8. Return every kick (out of the endzone): Touchbacks that are not kicked through the endzone are silly. If a player returns a kick out of the endzone and does not make it his own 20 yard line, he did not make a bad decision. It is always a smart decision to return a kick that was caught in the endzone. The NFL average for kickoff returns in 2008 was 22.8 yards.
In general, this seems to indicate that a kick returner as deep as three yards into the endzone should "expect" to at least match the result of a touchback. But the trick is variance. On a touchback, the offense gets to the 20 and nothing else. There is a zero chance of a scoring on the play. On a return, there is a chance for anything to happen including a greater than zero chance of scoring.
The negative implications of falling short of that average, are minimal. The design of the play makes for a very low probability of a return within the team's ten yard line (where there can be severe negative implications like increasing the likelihood of a safety). A return to the 11-19 yields almost exactly the same probability of scoring on the drive as a touchback. At worst, the team has to pick up another first down on the way to the endzone. So why not at least give the returner a chance to break through and gain yards well past the 20 (and maybe even score)?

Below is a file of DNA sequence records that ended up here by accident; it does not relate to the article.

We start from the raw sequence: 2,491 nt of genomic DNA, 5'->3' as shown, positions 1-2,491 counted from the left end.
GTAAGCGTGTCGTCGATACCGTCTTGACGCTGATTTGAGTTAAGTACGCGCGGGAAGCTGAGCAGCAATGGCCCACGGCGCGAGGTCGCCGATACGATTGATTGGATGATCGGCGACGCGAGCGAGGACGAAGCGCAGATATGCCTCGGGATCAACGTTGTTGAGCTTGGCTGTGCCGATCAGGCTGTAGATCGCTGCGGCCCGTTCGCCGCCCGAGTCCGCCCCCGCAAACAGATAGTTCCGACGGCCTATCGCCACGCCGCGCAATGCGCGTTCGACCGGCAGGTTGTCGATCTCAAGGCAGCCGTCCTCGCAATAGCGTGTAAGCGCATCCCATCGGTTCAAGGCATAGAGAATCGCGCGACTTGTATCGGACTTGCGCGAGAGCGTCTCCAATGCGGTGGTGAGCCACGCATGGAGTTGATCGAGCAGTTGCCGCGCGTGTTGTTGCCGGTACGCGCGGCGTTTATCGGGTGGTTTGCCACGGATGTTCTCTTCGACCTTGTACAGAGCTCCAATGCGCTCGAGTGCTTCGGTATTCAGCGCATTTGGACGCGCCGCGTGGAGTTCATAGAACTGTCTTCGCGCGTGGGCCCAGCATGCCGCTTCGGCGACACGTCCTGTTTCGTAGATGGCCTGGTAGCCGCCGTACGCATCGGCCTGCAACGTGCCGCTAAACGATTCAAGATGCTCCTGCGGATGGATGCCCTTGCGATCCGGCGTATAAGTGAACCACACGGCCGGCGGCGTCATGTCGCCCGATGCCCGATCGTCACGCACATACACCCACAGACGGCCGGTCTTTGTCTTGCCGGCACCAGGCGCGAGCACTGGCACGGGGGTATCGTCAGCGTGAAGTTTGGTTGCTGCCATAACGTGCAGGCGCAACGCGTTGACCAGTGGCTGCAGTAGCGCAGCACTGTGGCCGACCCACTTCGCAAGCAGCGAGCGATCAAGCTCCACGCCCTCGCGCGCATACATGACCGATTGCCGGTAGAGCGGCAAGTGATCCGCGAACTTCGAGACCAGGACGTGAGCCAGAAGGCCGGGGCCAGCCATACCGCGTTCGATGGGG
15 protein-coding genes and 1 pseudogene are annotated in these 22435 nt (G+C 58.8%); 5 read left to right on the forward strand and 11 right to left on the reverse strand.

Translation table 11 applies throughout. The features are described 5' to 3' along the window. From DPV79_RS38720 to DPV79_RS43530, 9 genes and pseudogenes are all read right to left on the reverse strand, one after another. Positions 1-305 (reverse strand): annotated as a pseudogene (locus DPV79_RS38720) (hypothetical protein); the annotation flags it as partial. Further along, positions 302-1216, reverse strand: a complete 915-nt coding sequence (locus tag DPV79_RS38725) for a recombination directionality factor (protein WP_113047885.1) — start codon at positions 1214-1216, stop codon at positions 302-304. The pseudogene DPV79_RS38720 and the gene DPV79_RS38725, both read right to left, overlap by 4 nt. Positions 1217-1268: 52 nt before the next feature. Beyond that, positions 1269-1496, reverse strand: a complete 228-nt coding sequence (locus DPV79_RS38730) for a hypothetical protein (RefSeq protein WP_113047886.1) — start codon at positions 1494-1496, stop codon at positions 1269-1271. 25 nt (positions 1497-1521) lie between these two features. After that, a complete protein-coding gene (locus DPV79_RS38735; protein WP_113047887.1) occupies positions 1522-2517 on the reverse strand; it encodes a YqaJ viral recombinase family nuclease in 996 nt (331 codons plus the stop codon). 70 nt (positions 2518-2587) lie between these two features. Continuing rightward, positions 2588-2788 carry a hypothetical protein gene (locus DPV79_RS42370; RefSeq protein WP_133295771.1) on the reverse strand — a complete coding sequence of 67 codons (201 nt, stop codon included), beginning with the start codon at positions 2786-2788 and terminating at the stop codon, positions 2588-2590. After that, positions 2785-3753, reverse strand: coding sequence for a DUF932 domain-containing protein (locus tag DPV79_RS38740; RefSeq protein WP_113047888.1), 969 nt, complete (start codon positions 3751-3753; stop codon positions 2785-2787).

Paul Bessire is the Senior Quantitative Analyst and Content Manager for WhatIfSports.com and a member of the Pro Football Writers of America. With any comments, questions or topic suggestions, Paul can be reached at firstname.lastname@example.org. Thanks!